And the award for best director goes to…

7 05 2013

Oscar

Sadly I will never receive this award.

I have had an incredibly successful day watching the performances of my GCSE Drama students. They were fan-flippin-tastic. I wont lie the run up to today’s exam has been very stressful and I and the kids have been extremely emotional but I cannot express in words how proud I am of each and every one of them and their accomplishments.

Today marks the end of two years of tears and tantrums from the most bizzare group of young people I have ever worked with. They are an odd mix of arrogance and extremely low self esteem. I have battled daily with their performance anxiety, reluctance to take risks, refusal to accept advice and ability to sob uncontrollably when they recieve even the slightest and most sensitive constructive feedback advising them that what they are doing is simply not working.

My life would of course be much simpler if I told all of my students from day 1 that they are amazing and that every word that comes out of their mouth is OSCAR worthy. If I spent my time telling them that they will all undoubtedly achieve an “A” grade irrespective of whether they; bother to show up for rehearsal, make changes to their performance where possible improvements are identified or spell check their coursework – then I would not spend most of the academic year in an ongoing battle. However, as I do actually care about their grades and grow to love my students despite their quirks, we have fallen out regularly. They seem to forget that his does not make me the enemy.

It was incredibly touching today to watch them produce such a high standard of work in their performance unit. At the same time, it was extremely demoralising to realise that as far as they are concerned; for the last two years I have been nothing more than an unwelcome barrier to their progress and the success that they were always bound to achieve because they deserve it!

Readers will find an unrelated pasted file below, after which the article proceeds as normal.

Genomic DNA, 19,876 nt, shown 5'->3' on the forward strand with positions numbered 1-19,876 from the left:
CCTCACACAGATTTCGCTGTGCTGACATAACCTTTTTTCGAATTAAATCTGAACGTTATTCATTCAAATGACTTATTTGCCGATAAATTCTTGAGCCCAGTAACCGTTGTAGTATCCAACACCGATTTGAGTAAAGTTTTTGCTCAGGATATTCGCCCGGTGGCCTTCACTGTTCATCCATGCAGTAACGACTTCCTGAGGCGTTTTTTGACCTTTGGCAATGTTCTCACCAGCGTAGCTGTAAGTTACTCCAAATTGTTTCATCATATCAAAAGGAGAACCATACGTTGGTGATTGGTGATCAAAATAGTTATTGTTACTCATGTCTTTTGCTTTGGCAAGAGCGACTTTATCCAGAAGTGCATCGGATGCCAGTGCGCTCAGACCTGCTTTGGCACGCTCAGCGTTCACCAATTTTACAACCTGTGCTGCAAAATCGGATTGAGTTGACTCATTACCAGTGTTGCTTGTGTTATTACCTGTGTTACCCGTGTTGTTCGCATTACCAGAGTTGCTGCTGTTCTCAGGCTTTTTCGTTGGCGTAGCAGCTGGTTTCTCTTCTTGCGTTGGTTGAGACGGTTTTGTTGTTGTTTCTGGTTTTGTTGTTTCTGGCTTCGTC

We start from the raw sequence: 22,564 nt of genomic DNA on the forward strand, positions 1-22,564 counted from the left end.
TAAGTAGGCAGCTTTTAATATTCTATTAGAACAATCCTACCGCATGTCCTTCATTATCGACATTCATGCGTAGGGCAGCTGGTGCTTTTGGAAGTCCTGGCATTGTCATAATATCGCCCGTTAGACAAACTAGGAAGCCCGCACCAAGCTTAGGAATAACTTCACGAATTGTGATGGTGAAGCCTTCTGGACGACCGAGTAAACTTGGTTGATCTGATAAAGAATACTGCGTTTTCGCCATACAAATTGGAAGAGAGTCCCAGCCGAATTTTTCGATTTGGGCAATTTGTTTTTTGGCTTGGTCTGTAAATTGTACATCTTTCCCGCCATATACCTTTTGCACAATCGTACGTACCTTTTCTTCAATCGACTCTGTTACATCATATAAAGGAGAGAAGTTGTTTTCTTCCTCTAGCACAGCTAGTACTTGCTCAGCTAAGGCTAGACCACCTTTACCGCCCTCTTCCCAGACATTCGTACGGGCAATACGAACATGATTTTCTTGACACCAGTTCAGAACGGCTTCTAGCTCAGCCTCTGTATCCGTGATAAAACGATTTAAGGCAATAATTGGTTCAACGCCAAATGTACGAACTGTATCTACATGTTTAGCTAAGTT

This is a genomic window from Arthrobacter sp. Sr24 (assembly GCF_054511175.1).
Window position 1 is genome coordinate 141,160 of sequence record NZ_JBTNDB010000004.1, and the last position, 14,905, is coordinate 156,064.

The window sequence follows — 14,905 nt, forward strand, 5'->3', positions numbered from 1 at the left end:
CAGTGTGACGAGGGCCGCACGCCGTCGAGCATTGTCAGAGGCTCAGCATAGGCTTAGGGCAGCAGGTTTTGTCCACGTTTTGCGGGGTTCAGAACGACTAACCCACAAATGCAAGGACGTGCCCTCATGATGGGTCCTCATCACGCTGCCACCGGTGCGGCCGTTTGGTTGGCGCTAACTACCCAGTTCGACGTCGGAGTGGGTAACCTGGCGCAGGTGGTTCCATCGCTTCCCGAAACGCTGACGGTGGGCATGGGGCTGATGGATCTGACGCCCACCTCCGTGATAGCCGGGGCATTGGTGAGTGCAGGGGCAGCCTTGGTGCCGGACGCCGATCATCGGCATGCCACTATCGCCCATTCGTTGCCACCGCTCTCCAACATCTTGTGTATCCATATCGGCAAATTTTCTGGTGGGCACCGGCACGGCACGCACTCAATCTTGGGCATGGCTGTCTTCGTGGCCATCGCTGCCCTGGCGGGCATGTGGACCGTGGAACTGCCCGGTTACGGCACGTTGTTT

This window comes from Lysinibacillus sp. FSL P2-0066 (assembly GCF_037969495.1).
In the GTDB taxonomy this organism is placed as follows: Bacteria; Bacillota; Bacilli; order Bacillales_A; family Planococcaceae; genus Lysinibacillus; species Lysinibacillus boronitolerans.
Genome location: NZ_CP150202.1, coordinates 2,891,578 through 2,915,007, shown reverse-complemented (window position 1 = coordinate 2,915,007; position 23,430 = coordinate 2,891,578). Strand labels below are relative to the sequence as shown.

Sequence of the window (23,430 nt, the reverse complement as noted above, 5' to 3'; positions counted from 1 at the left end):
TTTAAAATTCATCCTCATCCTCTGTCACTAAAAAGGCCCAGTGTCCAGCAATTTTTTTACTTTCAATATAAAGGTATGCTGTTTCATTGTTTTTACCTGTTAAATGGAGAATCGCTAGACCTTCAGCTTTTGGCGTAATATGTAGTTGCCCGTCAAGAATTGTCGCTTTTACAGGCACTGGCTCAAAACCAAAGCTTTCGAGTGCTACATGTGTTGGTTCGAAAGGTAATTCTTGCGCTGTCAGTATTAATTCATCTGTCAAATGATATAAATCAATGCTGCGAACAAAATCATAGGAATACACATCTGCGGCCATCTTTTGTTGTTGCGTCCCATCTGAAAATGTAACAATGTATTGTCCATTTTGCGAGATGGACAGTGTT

A number of the parents approached me after the exam. I was standing next to another colleague and they actually thanked and congratulated the wrong teacher. I wouldnt mind but she has NEVER taught them. These parents have met and spoken to me on four consecutive parents evenings and seen me at various evening events organised during the school year. My colleague (who is the most outstanding practitioner I have ever had the privilage to work with) has actually been absent for almost the entire year due to illness! I have clearly made little impact.

It is important not to allow these things to get under your skin. I know I will battle with a different set of kids each and every year I remain in the teaching profession. The parents will not always remember who I am and I know that students who are under considerable stress will forget the hours they spend badgering me on my lunch breaks, or requesting that I stay to rehearse with them after school or give up my bank holidya to open the school for them. They will not always remember to say thank you to the people who helped them to achieve their grades.

But it would nice to think that a few years from now they will look back and think – thank god Miss pushed me, nagged me and helped me through my exam, otherwise I don’t know where I would be now.

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